Always nice to come out of a weekend ahead.

Four Bridges Half Marathon – 2001

October 21, 2001

For several months, I had been planning on running the Humboldt Redwoods Half Marathon; however, I came across an issue while I was in Portland – I noticed that my checking account did not have as much money in it as I knew it to have.

When I received my monthly statement, I noticed that a number of my checks had been washed and rewritten to a mystery woman.  These checks included my car insurance, electric bill and my entry form for the half marathon.  I only discovered what had happened about a week before the race, that in fact, I had not registered for the race.  I contacted the RD and they told me if I still wanted to come up and do the race, they would give me the original price.  I had already booked an airline ticket and planned to drive up with some GVH friends.

Once I got into Davis, however, some of the people I was to ride with made other plans or it just didn’t seem like my heart was in it.  I noted that there was another race, more in the area, called the Four Bridges Half.  If I stayed in the area, I could visit with my college buddy Jessica (who said she would give me a ride to and from the race (run some errands whilst I ran)).  That seemed like a better option.

I had a decent start, but a lot of turns in the course, coupled with headwinds periodically slowed me down.  Still, I managed to run a 1:37:40 (my 3rd best half marathon).  Afterwards, they gave all the runners chips and guacamole, and a coupons for a free burrito and free smoothie (which could be used at the chain in Davis – I don’t remember which chain, though).

I guess I was a Legacy runner for about a year (until they had another race and I didn’t participate).

Flo Jo Half Marathon – 2001

May 29, 2001

I ran a hash run out in La Canada the previous week and the hare took us through a patch of poison oak.  I have a rather bad history with poison oak; I first got it at Choir camp in 1982 and had a hard time getting rid of it.  With this particular batch, I had to make 4 appointments with my doctor before he finally prescribed corticosteroids (he tried a bunch of creams that didn’t work).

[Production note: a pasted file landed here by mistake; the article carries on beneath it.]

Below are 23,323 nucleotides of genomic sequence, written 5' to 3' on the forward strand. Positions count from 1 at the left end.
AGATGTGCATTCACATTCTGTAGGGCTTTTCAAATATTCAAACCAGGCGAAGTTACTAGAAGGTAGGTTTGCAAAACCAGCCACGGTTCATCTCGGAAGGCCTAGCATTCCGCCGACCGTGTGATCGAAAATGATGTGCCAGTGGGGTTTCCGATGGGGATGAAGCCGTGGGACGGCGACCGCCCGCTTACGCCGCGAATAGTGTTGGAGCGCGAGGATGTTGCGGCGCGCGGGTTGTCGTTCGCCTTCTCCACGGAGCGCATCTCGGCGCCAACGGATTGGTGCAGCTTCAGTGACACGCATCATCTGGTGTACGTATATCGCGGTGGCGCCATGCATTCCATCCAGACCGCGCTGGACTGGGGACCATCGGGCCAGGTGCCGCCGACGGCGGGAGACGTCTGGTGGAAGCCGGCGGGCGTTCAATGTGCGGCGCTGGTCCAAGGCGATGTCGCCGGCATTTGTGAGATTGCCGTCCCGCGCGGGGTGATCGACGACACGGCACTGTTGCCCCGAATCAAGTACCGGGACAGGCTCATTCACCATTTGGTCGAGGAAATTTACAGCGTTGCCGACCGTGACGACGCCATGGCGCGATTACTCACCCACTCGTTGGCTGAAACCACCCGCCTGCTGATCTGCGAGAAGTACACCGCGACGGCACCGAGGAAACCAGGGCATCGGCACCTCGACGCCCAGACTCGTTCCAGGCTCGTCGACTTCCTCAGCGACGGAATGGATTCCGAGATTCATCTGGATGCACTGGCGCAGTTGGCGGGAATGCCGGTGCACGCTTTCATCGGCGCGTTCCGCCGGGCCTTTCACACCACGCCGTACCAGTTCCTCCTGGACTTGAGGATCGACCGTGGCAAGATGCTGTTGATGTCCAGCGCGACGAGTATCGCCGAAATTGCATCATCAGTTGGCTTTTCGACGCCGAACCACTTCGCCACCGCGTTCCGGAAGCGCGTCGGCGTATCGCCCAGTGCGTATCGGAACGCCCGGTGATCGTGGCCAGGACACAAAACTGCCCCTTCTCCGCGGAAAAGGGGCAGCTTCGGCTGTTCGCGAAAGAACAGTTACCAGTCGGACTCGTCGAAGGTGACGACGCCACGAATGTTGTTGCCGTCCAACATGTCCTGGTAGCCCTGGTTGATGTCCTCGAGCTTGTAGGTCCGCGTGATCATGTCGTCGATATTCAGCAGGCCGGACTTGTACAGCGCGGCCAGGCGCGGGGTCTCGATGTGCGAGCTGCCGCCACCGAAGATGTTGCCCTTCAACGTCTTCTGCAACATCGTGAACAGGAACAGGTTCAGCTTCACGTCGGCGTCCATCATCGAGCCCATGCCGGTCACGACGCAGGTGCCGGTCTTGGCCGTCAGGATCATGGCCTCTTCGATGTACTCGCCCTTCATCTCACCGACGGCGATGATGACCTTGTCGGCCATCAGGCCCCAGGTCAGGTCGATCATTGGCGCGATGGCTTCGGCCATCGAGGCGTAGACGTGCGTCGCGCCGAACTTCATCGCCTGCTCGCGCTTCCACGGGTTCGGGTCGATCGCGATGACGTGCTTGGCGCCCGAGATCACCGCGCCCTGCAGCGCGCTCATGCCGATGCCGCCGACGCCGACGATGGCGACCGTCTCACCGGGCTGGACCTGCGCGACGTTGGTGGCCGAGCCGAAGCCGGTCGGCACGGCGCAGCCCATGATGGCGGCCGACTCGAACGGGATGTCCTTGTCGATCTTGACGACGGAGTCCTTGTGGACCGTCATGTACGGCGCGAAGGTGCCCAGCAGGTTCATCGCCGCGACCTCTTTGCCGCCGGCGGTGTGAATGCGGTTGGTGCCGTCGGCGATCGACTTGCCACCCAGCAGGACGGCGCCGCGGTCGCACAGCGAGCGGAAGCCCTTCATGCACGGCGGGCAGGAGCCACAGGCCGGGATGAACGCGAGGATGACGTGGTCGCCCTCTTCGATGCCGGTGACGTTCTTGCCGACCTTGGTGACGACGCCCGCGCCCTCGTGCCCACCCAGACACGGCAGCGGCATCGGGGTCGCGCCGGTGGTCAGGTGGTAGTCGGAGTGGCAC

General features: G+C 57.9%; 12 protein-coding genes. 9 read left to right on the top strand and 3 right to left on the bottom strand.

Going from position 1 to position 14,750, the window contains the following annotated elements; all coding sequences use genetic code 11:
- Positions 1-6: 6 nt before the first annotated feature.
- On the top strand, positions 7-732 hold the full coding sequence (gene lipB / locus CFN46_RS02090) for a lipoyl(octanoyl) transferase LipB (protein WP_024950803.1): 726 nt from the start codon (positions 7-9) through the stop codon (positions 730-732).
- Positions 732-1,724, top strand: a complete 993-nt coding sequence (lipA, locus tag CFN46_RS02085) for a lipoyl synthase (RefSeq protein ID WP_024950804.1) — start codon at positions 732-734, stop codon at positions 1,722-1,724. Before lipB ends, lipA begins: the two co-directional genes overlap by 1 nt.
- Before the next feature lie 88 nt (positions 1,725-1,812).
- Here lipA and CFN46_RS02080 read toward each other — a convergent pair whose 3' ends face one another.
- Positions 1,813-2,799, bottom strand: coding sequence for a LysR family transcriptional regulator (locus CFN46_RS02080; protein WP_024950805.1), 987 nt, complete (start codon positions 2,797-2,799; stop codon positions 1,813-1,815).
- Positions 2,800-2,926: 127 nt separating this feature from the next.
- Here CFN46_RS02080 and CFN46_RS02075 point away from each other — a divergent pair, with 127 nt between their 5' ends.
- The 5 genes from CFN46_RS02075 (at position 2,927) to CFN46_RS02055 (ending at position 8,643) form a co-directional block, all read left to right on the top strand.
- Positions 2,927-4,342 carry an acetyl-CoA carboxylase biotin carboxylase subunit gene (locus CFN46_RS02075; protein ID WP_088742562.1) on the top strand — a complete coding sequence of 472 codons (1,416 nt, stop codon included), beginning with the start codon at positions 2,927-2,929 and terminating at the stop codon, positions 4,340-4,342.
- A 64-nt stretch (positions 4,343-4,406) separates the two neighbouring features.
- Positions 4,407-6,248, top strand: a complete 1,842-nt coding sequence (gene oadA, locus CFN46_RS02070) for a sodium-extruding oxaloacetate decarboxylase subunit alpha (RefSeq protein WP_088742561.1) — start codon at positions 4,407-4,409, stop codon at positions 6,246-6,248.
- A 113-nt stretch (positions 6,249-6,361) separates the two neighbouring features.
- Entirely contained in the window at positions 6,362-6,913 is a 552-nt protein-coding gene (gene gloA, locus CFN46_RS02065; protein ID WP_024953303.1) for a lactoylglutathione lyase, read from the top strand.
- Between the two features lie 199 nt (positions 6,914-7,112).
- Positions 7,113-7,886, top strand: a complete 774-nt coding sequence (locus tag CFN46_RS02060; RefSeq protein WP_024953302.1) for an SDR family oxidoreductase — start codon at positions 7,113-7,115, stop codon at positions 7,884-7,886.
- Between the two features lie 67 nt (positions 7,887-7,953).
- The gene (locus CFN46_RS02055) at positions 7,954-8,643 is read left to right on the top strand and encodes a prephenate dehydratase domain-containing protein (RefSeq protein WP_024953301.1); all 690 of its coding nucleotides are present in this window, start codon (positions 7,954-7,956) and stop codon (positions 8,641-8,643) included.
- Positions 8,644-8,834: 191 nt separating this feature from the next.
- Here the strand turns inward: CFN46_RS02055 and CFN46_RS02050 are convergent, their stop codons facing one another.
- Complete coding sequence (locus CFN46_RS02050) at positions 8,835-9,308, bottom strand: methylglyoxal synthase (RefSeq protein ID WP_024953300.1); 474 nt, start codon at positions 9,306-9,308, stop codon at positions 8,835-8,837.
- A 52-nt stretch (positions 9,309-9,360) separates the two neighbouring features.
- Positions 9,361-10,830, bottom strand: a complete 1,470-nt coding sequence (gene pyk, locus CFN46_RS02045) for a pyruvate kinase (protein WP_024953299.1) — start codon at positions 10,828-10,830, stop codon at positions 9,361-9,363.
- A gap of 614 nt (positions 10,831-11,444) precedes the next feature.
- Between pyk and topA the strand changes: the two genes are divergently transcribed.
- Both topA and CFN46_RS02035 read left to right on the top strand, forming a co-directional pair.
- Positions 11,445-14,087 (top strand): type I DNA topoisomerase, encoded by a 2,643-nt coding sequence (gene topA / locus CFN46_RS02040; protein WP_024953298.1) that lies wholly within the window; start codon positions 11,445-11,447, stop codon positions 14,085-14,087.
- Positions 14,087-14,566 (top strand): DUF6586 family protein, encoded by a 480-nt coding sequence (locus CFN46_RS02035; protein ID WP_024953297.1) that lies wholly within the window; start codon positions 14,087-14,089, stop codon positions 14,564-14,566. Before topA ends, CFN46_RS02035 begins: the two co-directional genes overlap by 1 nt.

Along with running the PV Marathon last week (8 days being the closest now between half marathons), the itchiness on my legs doesn’t lend itself well to having a great result.  (Getting corticosteroids prescribed doesn’t take place for another couple weeks anyway, so legs are oozy and itching.)

Flo Jo Half Marathon, which I have now done 3 times, is an down-and-up hill affair.  I don’t have a particularly great downhill run, and then I don’t have a lot left for the uphill remainder.  I manage 1:52:15, which is about 8:30/mile.

Palos Verdes Half Marathon – 2001

May 19, 2001

Decided to travel out to Point Fermin in San Pedro and run the Palos Verdes Half Marathon.  This event has been going on for 40 years, is well organized and a very small event.

Runners head out along the coast for about 1.5 miles and then heads up a steep hill for about a mile, then continues along PV Drive South until the turnaround at 6.5 miles.  (If you ever find yourself on the Palos Verdes Peninsula, make sure you figure out WHICH PV Drive you should be on, because they are not functions of the same street – there are actually 4 different Palos Verdes Drives, each with a North, South, East and West designation.)

There are a couple of really evil spots in the course – starting with the huge hill at mile 1.7, continuing with a couple of quick steep spots where earthquakes shifted the road, the unending incline from Mile 8-9, and then the long steep downhill at Mile 11.5.

For the most part, I walked the uphill sections because I wasn’t going a hell of a lot faster than I was running (and walking was less exhausting).  The reason why I think the last downhill section is evil is that on a long downhill, there is the tendency to go all out.  Problem is, once you get to the bottom, there is still nearly 2 miles of course left, and if you go all out, what do you have left?

I finished in 1:45, which is awesome considering that I walked between 7 and 10 minutes.